Friday, February 11, 2005


I enjoyed your answers to yesterday's quiz. Thanks, elizabeth for some new ones...What is the five little puppies book? Stumped me. Here are the answers:

1. Papa..axe Charlotte's Web, E. B. White

2. Great green room... Goodnight Moon, Margaret Wise Brown

3. All children grow up Peter Pan, J. M. Barrie

4. Four children The Lion, the Witch and the Wardrobe, C. S. Lewis

5. Dark and stormy night, Meg Murray Wrinkle in Time, Madeleine L'Engle

6. Really sorry Lily's Purple Plastic Purse, Kevin Henkes

7. Mr. and Mrs. Mallard Make Way for Ducklings, Robert MacCloskey

8. Herdmans The Best Christmas Pageant Ever, Barbara Robinson

9. The hand Pink and Say, Patricia Polacco

10. In an old house... Madeline, Ludwig Bemelmans

Let's try some others sent and another I remembered:

l. Now, my dears, you may go into the fields or down the lane, but don't go into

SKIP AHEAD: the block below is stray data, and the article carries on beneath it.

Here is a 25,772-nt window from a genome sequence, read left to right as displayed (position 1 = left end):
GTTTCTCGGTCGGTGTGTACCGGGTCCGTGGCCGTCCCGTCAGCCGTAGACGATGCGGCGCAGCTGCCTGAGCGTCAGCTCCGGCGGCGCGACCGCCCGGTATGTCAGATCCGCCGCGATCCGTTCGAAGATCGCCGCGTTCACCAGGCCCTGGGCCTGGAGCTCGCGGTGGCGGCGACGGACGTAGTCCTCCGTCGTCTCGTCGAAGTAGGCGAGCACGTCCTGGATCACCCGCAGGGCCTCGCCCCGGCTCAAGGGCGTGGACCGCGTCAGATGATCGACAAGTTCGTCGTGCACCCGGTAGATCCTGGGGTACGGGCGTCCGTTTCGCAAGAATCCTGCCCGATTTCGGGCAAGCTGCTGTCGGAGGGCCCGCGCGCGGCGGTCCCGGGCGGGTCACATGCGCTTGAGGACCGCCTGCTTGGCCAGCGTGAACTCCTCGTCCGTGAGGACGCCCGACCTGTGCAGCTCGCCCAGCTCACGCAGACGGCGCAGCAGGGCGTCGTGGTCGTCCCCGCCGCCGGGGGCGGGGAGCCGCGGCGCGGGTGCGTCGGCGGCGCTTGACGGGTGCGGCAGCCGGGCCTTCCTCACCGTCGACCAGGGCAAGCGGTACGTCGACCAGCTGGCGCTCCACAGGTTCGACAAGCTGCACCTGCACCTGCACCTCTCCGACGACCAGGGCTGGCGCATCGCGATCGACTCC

Mr. McGregor's garden

2. He found his supper waiting for him, and it was still hot.

3. "Christmas won't be Christmas without any presents!" grumbled Jo, lying on the rug.

4. A mother held her new baby and very slowly rocked him back and forth, back and forth, back and forth. And while she held him, she sang....

5. Marilla came briskly forward as Matthew opened the door. But when her eyes fell on the odd little figure in the stiff, ugly dress, with the long braids of red hair...

Thursday, February 10, 2005

Lines from children's books